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The mapmyrun app is nifty. It uses GPS to measure your total distance, and gives you your time and your splits. Do you know what a split is? It’s your pace per mile for each mile in the run. Miles 1 and 2 I was doing walking and running. Mile 3 I just walked. So sad that I can walk faster than I can run. But hey – it’s a beginning!

Do you want to start running? Or are you already running and need some motivation? The Woolly Trot 5K fundraiser is still going – she’s reached her goal, but you can still use it to register and get swag until April 5th. The t-shirts will be awesome tech shirts and I’m a sponsor so my logo will be on your back somewhere. You know you want one! There is also a Woolly Trot 5K group on Ravelry and we are discussing training already! Come join us!

Purple Passion

So many things going on right now! It’s 12 weeks until the summer TNNA trade show. And I have projects due to everybody in the near future it feels like. And my brain keeps coming up with ideas. Which is good, but oy with the poodles already.

Purple used to be my favorite color. And I still love yarns in all shades of purple. Three of my upcoming projects are in lovely shades of purple from three of my favorite yarn companies.


Halaine (in the background) is a short-sleeve sweater with ruffled edges and an empire waist in Hat Box from Mrs. Crosby Plays in Midnight Aubergine. Clairmore (on the left) is a cowlette – a combination cowl/shawlette in one skein of delicious Cricket MCN from Anzula in the Lenore colorway. And Farica (on the right) is an unusually constructed hat with a counterpane and reverse stockinette ridges in Yellowstone by Stitch Sprouts in the soft lavender shade of Sand Verbena.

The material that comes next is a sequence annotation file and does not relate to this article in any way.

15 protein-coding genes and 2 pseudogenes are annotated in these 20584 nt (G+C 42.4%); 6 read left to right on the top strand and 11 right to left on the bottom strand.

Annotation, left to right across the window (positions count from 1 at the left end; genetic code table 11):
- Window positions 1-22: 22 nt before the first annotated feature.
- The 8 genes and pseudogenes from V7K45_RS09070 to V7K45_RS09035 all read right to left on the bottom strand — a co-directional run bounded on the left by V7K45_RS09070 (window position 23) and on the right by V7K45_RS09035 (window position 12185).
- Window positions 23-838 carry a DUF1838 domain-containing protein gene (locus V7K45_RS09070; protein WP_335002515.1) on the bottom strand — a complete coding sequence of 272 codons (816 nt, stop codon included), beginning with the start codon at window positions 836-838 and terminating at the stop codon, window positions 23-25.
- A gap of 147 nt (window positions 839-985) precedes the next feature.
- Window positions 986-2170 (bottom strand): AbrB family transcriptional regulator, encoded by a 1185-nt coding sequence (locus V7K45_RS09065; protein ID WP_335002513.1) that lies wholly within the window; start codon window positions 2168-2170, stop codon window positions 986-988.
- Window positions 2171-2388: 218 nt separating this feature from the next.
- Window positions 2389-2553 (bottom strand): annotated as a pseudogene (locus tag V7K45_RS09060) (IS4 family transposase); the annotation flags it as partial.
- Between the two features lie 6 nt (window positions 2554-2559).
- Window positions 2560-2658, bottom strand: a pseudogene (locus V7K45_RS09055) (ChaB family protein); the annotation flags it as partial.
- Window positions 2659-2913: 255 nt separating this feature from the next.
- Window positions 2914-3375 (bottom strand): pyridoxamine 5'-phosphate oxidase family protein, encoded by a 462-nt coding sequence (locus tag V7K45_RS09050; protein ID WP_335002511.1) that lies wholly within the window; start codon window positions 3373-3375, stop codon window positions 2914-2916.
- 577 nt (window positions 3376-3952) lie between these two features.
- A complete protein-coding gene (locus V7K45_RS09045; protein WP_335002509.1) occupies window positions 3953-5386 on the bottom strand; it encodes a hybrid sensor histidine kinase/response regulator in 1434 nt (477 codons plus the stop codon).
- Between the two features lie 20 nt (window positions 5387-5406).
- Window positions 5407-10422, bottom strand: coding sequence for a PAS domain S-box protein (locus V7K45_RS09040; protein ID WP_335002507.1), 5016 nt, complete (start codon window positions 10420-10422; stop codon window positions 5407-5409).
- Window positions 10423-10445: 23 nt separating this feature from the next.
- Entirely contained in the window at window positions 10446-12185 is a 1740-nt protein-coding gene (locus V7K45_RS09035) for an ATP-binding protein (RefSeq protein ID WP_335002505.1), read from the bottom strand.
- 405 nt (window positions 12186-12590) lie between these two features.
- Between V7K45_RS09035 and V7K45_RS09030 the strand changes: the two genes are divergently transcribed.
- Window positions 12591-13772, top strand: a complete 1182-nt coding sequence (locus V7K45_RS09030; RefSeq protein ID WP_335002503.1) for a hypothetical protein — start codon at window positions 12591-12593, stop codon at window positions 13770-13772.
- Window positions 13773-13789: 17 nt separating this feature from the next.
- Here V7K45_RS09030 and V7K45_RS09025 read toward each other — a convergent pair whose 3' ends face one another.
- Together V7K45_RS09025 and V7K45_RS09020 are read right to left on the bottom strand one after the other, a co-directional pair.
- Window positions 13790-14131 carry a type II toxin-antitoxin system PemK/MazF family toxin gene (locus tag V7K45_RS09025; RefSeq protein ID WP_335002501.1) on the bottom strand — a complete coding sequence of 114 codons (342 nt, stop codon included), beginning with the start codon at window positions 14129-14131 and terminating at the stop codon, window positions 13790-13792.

So yeah, all purple all the time. But you don’t have to choose purple. That’s the beauty of knitting. You can choose any beautiful shade you desire. I actually have become a red and turquoise girl as of late. And in true knit design irony the colors I love the best are the colors that are the hardest to photograph.

But I am looking for some test knitters, sort of. Not exactly test knitters. Let’s call them early knitters. I’m in the process of having the patterns for these beauties tech edited. Once the pattern is complete I’d love to have some early knitters work up some projects in their own favorite colors. If you’d be interested in any of the projects let me know. I can provide full pictures so you can make a decision. The pattern will be free to a small group of early knitters and all I ask in return is that you post some nice pictures and a project to Ravelry. Let me know if you’d like in!


I’ve been doing this business for awhile. There are many ups and downs to this business. One of the ups is that I have access to a lot of beautiful yarns. I’m established enough that I can request yarn support for my designs, and I don’t really buy yarn. In fact, I’m not sure when I last bought yarn. Too busy, too much work.

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Except for a few weeks back. ContinentalKim picked me up in her brand new Mini and we headed down to Four Purls in Winter Haven, Florida. Ross Farm and Gerschubie Fiber Arts were having a trunk show down there. The shop was amazing and the yarns were just wonderful.

2380293Ross Farms is real working sheep farm up in Pennsylvania that sells natural yarns from only heritage and rare breeds. I brought home some Piccadilly. I absolutely love how they have a picture of the actual sheep on the tags.  It’s going to grow up to be a cowl. Apparently cowls are my new obsession right now.